Yellowstone National Park, WY – On March 6, two members of the group Wild Buffalo Defense locked down to Stephens Creek Capture Facility in a direct action to stop the slaughter of bison in Yellowstone National Park. After being arrested, they were charged with federal misdemeanors, and are being held in jail until a Monday morning hearing before a judge, along with a third person arrested near the facility for walking on the trails.
The early morning lock down consisted of two individuals who inserted a steel pipe through the bars of the squeeze chute used to hold buffalo for slaughter, shipping, or testing. A large banner reading “Buffalo Slaughter = Cultural Genocide” was displayed at the roadside entrance to the facility.
“Wild Buffalo Defense is a collective of indigenous and non-native organizers dedicated to seeing wild buffalo roam free on the plains and to protecting the treaty rights of native people to harvest buffalo. We use direct action physically stop Yellowstone National Park’s continued slaughter of the last wild buffalo and raise awareness about the issue.” – Wild Buffalo Defense (WBD)
In 2017, there was an estimated 4,800 of the last remaining free-roaming, undomesticated, genetically pure bison that once roamed North America by the millions. Yet also in 2017, over 1,200 bison were slaughtered in the second largest killing in the park’s history.
Cody Cyson and Thomas Brown, who took part in the direct action to prevent park workers from using the facility to ship buffalo off to slaughter were both charged with Class B Misdemeanors of interference with agency function and entering a closed area. Hannah Ponder, also with Wild Buffalo Defense, was arrested while hiking on the Beady Gulch trail and charged with a Class B Misdemeanor for entering a closed area.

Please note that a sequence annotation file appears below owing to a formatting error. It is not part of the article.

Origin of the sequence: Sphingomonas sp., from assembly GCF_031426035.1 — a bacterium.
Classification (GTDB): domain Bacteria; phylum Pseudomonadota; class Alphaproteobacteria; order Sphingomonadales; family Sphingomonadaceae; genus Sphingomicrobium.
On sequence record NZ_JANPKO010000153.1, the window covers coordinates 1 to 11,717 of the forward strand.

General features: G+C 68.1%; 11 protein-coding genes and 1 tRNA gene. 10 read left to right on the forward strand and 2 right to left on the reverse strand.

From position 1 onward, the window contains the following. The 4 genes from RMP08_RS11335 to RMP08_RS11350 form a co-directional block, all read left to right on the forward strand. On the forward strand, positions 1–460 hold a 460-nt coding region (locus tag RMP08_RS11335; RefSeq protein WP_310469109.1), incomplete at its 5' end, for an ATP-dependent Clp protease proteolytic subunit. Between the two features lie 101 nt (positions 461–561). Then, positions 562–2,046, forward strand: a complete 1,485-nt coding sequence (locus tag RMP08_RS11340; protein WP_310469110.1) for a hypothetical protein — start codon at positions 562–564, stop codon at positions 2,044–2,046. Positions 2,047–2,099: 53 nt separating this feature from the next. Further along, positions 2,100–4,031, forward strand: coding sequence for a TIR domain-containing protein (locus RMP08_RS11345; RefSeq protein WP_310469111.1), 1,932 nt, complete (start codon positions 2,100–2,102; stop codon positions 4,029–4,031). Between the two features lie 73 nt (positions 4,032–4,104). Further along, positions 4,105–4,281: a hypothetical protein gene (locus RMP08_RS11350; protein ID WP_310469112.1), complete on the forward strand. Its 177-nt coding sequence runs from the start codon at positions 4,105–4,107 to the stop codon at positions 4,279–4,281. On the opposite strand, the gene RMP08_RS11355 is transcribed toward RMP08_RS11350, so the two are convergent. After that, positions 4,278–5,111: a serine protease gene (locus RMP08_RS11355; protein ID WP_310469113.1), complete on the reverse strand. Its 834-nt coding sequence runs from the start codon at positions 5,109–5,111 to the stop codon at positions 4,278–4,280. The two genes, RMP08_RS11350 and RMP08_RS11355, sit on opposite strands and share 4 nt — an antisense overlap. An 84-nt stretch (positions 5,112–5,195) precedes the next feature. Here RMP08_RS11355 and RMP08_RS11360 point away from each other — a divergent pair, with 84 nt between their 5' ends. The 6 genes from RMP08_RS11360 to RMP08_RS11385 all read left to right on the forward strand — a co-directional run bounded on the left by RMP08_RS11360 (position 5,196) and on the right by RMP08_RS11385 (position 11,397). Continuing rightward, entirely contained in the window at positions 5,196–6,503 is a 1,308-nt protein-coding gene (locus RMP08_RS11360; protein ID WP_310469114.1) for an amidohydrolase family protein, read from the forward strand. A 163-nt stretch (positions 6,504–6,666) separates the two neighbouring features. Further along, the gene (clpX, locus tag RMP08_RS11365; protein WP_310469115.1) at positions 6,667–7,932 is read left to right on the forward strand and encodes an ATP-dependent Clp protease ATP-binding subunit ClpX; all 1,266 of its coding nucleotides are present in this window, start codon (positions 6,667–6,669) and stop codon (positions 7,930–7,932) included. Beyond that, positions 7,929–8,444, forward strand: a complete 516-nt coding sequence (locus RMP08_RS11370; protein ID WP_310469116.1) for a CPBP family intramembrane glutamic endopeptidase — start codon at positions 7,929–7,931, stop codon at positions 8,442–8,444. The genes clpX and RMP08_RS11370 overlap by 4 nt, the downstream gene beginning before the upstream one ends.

All three of the arrested on Tuesday were ordered by Judge Carman on Wednesday to stay in custody over the weekend as the prosecutor was granted his request of more time to review the defendants’ backgrounds. The next hearing for them will be held at the Yellowstone Justice Center in Mammoth, Wyoming on Monday, March 12 at 10:30 a.m.
Wild Buffalo Defense released press releases on the day of the action (March 6) and the day of those in custody’s first appearance in court (March 7). On the day of the action, Cody Cyson said why he was participating in the lockdown:
“I am standing with the plains Indians as a member of the Ojibwe tribe in Minnesota, I have a Blackfeet friend who helped me protect my territory from the Line 3 pipeline and now I am here for him and the buffalo. I have a love for the people. That’s what my mom passed down to me. And I have love for the environment and animals and I feel like I have an obligation to protect them. If I have to put my body on the line to do so I will.” – Cody Cyson
After the judge remanded the three into custody, the Wild Buffalo Defense collective stated the court proceedings were a “miscarriage of justice” and furthered that Cody and Thomas were playing the role that the National Parks Service should be playing in protecting buffalo.
The American bison, commonly known as buffalo, are an incredibly important cultural and spiritual symbol for indigenous peoples of the region. Just 200 years ago, estimates of around 30 million bison roamed what is now the United States’ Great Plains region.
After the north won the US Civil War, and as the European settlers continued their westward expansion, the US Army led an extensive campaign of genocide against the indigenous peoples of the land by slaughtering all of the bison they could find. Millions of bison were exterminated, nearly to extinction, by 1900.